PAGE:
Lost In Your Eyes (Previously unreleased single from Mudcrutch sessions—1974) On the 1995 Playback box set, we got a few Mudcrutch sessions tracks (“On The Street”, “Depot Street”, “Cry To Me”, “Don’t Do Me Like That”, “I Can’t Fight It”) but this is a new one. There is a bootleg that collects all of the Mudcrutch sessions from 1974 and 1975 which doesn’t include the Playback tracks, but does include this (other Mudcrutch songs that haven’t seen official release: “Another Lonely Night, “Don’t It Get Weird”, “You’re Driving me Crazy”, “She’s A Screamer”, “Parade of Loons”, “Makin’ Some Noise”, “You Don’t Care”, “Don’t Bring me Down”, “Save Me”, “Don’t Make It Any Easier”, “Long way From Home”, “Once Upon a Time Somewhere”, “Country Girls Run Dry”)
Keep A Little Soul (Previously unreleased track from Long After Dark sessions—1982) The first single from this box set, and is the download you get for the pre-order.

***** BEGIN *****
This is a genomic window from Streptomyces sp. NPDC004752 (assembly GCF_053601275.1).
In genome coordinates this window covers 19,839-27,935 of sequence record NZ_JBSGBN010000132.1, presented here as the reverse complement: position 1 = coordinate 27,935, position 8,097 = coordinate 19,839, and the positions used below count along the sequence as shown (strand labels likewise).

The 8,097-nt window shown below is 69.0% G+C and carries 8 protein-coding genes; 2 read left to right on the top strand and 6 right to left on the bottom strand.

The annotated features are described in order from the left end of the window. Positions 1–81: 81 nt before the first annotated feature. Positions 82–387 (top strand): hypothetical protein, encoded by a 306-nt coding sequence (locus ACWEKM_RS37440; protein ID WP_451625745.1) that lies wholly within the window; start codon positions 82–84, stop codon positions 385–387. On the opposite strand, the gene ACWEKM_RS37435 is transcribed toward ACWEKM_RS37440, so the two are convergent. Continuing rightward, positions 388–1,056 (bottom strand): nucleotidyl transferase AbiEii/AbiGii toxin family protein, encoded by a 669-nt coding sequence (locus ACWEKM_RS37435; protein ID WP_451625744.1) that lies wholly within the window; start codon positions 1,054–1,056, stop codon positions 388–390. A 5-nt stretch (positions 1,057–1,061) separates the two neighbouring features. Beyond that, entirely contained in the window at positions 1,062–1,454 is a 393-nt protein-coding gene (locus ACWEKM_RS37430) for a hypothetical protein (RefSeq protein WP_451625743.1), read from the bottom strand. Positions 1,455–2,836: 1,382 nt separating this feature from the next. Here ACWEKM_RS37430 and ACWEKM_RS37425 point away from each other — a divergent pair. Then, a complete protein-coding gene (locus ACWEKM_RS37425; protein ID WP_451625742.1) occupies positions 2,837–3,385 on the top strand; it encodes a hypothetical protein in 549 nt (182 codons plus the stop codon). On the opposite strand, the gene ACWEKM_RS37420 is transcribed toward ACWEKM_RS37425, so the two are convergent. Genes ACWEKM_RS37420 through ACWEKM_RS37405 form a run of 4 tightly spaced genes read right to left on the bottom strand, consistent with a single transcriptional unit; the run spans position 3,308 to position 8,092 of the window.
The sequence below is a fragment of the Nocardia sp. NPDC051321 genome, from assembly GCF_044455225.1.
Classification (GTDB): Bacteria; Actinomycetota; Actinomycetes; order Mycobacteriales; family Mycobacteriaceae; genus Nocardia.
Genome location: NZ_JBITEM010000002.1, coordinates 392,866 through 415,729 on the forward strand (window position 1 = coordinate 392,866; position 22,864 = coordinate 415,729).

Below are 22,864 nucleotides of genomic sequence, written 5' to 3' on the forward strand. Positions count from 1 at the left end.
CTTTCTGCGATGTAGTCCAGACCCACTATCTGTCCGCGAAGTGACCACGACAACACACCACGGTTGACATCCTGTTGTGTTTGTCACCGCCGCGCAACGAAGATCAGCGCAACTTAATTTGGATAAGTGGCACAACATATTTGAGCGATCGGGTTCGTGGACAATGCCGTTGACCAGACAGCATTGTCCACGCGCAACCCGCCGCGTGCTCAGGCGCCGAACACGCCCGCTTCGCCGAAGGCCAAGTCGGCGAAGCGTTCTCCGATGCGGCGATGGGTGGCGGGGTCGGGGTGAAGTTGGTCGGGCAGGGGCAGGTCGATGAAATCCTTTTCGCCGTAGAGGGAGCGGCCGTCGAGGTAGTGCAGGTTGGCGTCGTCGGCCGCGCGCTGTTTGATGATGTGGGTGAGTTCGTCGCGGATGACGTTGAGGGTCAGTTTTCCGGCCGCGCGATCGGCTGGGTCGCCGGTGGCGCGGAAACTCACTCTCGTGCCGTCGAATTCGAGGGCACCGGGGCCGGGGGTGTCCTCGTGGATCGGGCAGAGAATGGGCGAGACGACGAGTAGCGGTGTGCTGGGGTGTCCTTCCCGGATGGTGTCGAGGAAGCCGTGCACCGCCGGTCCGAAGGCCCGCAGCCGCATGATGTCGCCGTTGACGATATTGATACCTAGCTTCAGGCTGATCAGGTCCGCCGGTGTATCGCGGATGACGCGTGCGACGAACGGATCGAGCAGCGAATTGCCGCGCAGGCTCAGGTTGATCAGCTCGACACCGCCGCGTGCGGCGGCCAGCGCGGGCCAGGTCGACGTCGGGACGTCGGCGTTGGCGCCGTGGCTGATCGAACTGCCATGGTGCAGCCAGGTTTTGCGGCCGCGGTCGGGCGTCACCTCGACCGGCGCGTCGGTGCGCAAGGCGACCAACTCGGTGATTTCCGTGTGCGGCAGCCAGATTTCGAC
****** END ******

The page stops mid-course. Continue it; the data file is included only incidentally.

Even The Losers (Live at Rochester Community War Memorial, Rochester, NY—1989) No songs from this show are on The Live Anthology, so this is an unheard track.
Keeping Me Alive (Previously unreleased track from Long After Dark sessions—1982) A version of this song is on Playback. Is this a different take?
Don’t Treat Me Like A Stranger (B-side to UK single of “I Won’t Back Down”—April, 1989) Not part of the b-sides on Playback.
The Apartment Song (Demo recording (with Stevie Nicks)—1984) From Playback.
Concert Intro (Live introduction by Kareem Abdul-Jabbar, The Forum, Inglewood, CA—June 28, 1981) King’s Road (Live at The Forum, Inglewood, CA—June 28, 1981) Clear The Aisles (Live concert announcement by Tom Petty, The Forum, Inglewood, CA—June 28, 1981) A Woman In Love (It’s Not Me) (Live at The Forum, Inglewood, CA—June 28, 1981)
In 1981 during the Hard Promises tour, Tom Petty & The Heartbreakers played a three-night run at The Forum in Inglewood, CA: June 28-30th. Tracks from this run have appeared before. The two duet tracks with Stevie Nicks on the live album Pack Up The Plantation: Live (“Insider” and “Needles and Pins”) were from one of those nights (I haven’t found setlists for those shows yet). The Live Anthology has a bunch of songs from those nights: